Members of the Key Peninsula Historical Society had a dream that some day artifacts from the Key Peninsula would be somewhere all could see. Now those members and others look forward to celebrating the 10th anniversary of the KPHS Museum in May.
It took more than a building and artifacts to start the museum. Many volunteer hours were needed to build display cases, hang ceiling lights made from the courting buggy wheels of Elmer and Elsie Olson, receive, catalog, and display acquisitions from many donors. As with any venture, it took money to get started, and the museum wouldn’t be open today if not for ongoing donations from community businesses and individuals to meet the museum’s financial needs.
The small museum is packed with pieces of local history. Showcases for Lakebay, Longbranch, Home, and Vaughn/Glencove each have items particular to that area. One showcase has baskets from the early Native Americans of the area. Another showcases the logging industry with a coal oil bottle, froe and mallet for cutting cedar shakes, a 1952 7- hp McCullough loggers’ chain saw, and wood planes from the estate of Capt. John Wahlborg.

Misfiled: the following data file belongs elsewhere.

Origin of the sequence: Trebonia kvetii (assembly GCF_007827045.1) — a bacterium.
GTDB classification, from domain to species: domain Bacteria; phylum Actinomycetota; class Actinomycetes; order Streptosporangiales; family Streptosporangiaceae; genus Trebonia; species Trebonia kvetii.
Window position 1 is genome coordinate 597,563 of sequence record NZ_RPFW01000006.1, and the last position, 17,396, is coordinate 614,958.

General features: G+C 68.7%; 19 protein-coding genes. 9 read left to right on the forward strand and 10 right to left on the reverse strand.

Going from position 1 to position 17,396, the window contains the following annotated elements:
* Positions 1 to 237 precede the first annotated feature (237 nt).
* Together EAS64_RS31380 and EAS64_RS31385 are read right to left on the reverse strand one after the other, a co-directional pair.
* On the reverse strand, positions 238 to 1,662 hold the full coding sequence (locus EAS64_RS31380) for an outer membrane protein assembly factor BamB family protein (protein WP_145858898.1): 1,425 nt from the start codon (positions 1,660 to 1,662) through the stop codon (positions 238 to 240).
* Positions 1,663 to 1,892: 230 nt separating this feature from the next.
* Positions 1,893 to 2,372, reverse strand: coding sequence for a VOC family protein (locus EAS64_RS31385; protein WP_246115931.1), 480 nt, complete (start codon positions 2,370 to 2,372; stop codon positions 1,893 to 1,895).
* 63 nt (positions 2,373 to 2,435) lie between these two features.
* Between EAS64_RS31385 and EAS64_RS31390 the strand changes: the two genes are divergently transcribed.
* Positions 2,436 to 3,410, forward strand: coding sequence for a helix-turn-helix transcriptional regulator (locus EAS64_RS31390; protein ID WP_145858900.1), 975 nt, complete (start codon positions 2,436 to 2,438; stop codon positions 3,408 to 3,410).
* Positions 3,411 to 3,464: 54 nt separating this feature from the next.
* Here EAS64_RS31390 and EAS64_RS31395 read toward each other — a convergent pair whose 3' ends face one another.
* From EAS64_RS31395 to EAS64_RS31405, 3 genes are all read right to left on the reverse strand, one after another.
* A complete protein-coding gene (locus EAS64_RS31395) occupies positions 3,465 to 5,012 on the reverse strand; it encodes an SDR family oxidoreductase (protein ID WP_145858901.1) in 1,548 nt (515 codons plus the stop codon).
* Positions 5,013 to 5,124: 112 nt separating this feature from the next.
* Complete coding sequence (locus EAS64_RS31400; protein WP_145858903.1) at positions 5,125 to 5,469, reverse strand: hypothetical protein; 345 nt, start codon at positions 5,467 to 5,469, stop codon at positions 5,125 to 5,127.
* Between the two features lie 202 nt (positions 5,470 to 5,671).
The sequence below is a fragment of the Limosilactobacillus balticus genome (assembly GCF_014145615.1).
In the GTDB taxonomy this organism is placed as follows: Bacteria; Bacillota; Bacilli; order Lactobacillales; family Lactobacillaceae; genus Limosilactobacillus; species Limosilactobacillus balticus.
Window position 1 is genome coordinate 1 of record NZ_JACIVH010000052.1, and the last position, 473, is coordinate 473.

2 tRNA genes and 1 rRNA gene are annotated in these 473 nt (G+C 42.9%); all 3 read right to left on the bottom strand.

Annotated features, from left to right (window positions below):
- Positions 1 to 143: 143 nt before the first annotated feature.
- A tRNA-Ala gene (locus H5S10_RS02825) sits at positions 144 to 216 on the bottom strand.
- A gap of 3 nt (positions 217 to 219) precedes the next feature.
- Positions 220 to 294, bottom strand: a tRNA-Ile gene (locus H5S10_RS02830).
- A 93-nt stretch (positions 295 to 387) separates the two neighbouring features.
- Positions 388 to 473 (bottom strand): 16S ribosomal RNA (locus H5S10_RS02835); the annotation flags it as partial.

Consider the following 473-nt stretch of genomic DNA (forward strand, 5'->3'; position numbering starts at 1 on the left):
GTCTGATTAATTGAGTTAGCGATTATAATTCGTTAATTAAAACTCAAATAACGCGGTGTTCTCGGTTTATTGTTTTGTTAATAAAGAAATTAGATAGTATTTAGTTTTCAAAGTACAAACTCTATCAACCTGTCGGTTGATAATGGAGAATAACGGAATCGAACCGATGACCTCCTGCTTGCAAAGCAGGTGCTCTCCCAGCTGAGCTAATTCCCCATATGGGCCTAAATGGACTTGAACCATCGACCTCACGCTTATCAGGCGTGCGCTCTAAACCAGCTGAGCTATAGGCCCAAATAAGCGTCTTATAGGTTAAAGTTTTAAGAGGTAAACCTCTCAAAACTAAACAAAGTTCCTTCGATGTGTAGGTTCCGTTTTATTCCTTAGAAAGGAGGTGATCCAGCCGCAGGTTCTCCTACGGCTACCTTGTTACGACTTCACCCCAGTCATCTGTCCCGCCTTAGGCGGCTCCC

A herring rake hangs from the wall, as well as senior pictures from Vaughn Union High School. A couple of swimsuits used at Faraway in Longbranch adorn the wall above the display case, along with a Faraway sign.
Of course there’s a nice collection of “old” toys, including an 1895 doll, Solar bicycle gas lamp, pencil box and a 1920s Little Red Rider. Many items to look at, enjoy, and to bring back memories of being a “kid” before television, computers, and video games.
The Mosquito Fleet was important to the establishment of many communities on the Key Peninsula. As the peninsula is surrounded by water on three sides, early transportation to Glencove, Vaughn, Home, Lakebay, and Longbranch was by boat to deliver goods as well as people. Pictures of many of the boats that served the area are on display, as well as a foghorn from 1897, a marine compass, and many other fine articles.
A kitchen area with a cookstove used in the Home school at 6th and C streets, along with a Griswold waffle iron from the Bradley House in Vaughn, are among the many wares from early kitchens and laundry.
A new display on Sallie Sloan by Caitlin Kezele, for her Peninsula High School senior project, is currently on exhibit.
|Celebrate the museum’s anniversary
KPHS members invite the public to join them on Saturday, May 7, between 10 a.m. and 4 p.m., to celebrate the 10th anniversary of their dream. Stop by the Civic Center, home of the museum, to celebrate, look back to earlier days on the Key Peninsula, and view the Sallie Sloan exhibit, graduation pictures of some old-timers, and many wonderful artifacts that tell stories of times long gone.